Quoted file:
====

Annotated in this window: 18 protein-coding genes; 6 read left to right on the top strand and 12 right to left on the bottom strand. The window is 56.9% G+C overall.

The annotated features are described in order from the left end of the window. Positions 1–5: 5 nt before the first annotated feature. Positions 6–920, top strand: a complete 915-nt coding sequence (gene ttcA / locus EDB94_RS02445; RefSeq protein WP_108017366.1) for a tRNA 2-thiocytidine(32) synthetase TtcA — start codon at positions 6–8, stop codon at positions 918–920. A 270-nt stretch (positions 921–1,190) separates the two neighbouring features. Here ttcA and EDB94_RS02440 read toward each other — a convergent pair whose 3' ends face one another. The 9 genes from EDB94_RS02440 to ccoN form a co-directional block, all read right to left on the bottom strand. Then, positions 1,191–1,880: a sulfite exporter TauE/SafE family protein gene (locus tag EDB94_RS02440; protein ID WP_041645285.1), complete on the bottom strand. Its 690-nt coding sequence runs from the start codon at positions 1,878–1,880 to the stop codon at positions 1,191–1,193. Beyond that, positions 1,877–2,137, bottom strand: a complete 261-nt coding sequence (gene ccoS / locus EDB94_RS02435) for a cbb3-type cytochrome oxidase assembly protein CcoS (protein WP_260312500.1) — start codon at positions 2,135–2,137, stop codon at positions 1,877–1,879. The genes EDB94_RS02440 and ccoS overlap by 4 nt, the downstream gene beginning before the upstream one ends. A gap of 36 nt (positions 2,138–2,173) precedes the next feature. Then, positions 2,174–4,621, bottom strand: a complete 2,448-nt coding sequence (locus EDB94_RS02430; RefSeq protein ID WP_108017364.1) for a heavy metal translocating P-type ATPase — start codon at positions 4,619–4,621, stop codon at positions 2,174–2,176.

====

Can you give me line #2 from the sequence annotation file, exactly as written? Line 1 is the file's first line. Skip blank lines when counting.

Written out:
The annotated features are described in order from the left end of the window. Positions 1–5: 5 nt before the first annotated feature. Positions 6–920, top strand: a complete 915-nt coding sequence (gene ttcA / locus EDB94_RS02445; RefSeq protein WP_108017366.1) for a tRNA 2-thiocytidine(32) synthetase TtcA — start codon at positions 6–8, stop codon at positions 918–920. A 270-nt stretch (positions 921–1,190) separates the two neighbouring features. Here ttcA and EDB94_RS02440 read toward each other — a convergent pair whose 3' ends face one another. The 9 genes from EDB94_RS02440 to ccoN form a co-directional block, all read right to left on the bottom strand. Then, positions 1,191–1,880: a sulfite exporter TauE/SafE family protein gene (locus tag EDB94_RS02440; protein ID WP_041645285.1), complete on the bottom strand. Its 690-nt coding sequence runs from the start codon at positions 1,878–1,880 to the stop codon at positions 1,191–1,193. Beyond that, positions 1,877–2,137, bottom strand: a complete 261-nt coding sequence (gene ccoS / locus EDB94_RS02435) for a cbb3-type cytochrome oxidase assembly protein CcoS (protein WP_260312500.1) — start codon at positions 2,135–2,137, stop codon at positions 1,877–1,879. The genes EDB94_RS02440 and ccoS overlap by 4 nt, the downstream gene beginning before the upstream one ends. A gap of 36 nt (positions 2,138–2,173) precedes the next feature. Then, positions 2,174–4,621, bottom strand: a complete 2,448-nt coding sequence (locus EDB94_RS02430; RefSeq protein ID WP_108017364.1) for a heavy metal translocating P-type ATPase — start codon at positions 4,619–4,621, stop codon at positions 2,174–2,176.